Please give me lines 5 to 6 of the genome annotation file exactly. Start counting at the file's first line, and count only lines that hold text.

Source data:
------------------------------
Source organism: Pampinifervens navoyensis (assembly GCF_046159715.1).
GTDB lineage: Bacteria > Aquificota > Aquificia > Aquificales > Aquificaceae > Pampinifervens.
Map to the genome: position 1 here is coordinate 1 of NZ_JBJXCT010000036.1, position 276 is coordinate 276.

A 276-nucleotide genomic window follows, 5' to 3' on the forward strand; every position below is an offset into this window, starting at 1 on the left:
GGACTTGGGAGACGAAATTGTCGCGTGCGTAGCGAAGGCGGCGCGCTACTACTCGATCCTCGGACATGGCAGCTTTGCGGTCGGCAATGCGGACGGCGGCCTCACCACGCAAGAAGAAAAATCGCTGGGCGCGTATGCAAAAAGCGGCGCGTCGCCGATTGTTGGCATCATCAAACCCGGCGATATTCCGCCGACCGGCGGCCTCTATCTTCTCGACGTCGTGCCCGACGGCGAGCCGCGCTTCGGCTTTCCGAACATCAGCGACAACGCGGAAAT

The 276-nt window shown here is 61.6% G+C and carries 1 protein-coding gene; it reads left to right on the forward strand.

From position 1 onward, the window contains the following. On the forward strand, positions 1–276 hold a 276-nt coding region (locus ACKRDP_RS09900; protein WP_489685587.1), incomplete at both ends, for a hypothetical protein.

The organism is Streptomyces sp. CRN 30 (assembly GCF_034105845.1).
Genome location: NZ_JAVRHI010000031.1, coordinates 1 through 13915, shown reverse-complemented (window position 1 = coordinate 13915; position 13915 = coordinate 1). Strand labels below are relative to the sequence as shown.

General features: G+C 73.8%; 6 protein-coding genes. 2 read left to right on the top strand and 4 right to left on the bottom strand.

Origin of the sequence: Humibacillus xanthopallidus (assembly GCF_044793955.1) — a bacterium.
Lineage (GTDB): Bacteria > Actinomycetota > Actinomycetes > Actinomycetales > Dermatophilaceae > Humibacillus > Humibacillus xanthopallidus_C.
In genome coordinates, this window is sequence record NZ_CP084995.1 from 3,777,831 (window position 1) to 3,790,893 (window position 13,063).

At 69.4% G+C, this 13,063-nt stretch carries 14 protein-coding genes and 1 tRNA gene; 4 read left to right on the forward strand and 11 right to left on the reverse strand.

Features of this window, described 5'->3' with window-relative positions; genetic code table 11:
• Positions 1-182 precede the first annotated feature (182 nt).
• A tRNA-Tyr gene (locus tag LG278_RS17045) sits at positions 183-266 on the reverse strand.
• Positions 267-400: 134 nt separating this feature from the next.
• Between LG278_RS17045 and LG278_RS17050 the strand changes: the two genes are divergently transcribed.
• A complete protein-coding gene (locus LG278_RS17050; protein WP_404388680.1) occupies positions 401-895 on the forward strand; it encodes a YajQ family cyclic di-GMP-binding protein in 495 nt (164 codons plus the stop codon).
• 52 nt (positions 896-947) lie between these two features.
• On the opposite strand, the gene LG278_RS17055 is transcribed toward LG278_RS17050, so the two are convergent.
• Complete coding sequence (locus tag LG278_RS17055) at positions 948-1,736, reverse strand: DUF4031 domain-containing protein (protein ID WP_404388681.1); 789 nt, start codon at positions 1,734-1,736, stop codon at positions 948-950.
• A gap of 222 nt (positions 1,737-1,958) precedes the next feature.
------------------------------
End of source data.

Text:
GGACTTGGGAGACGAAATTGTCGCGTGCGTAGCGAAGGCGGCGCGCTACTACTCGATCCTCGGACATGGCAGCTTTGCGGTCGGCAATGCGGACGGCGGCCTCACCACGCAAGAAGAAAAATCGCTGGGCGCGTATGCAAAAAGCGGCGCGTCGCCGATTGTTGGCATCATCAAACCCGGCGATATTCCGCCGACCGGCGGCCTCTATCTTCTCGACGTCGTGCCCGACGGCGAGCCGCGCTTCGGCTTTCCGAACATCAGCGACAACGCGGAAAT

The 276-nt window shown here is 61.6% G+C and carries 1 protein-coding gene; it reads left to right on the forward strand.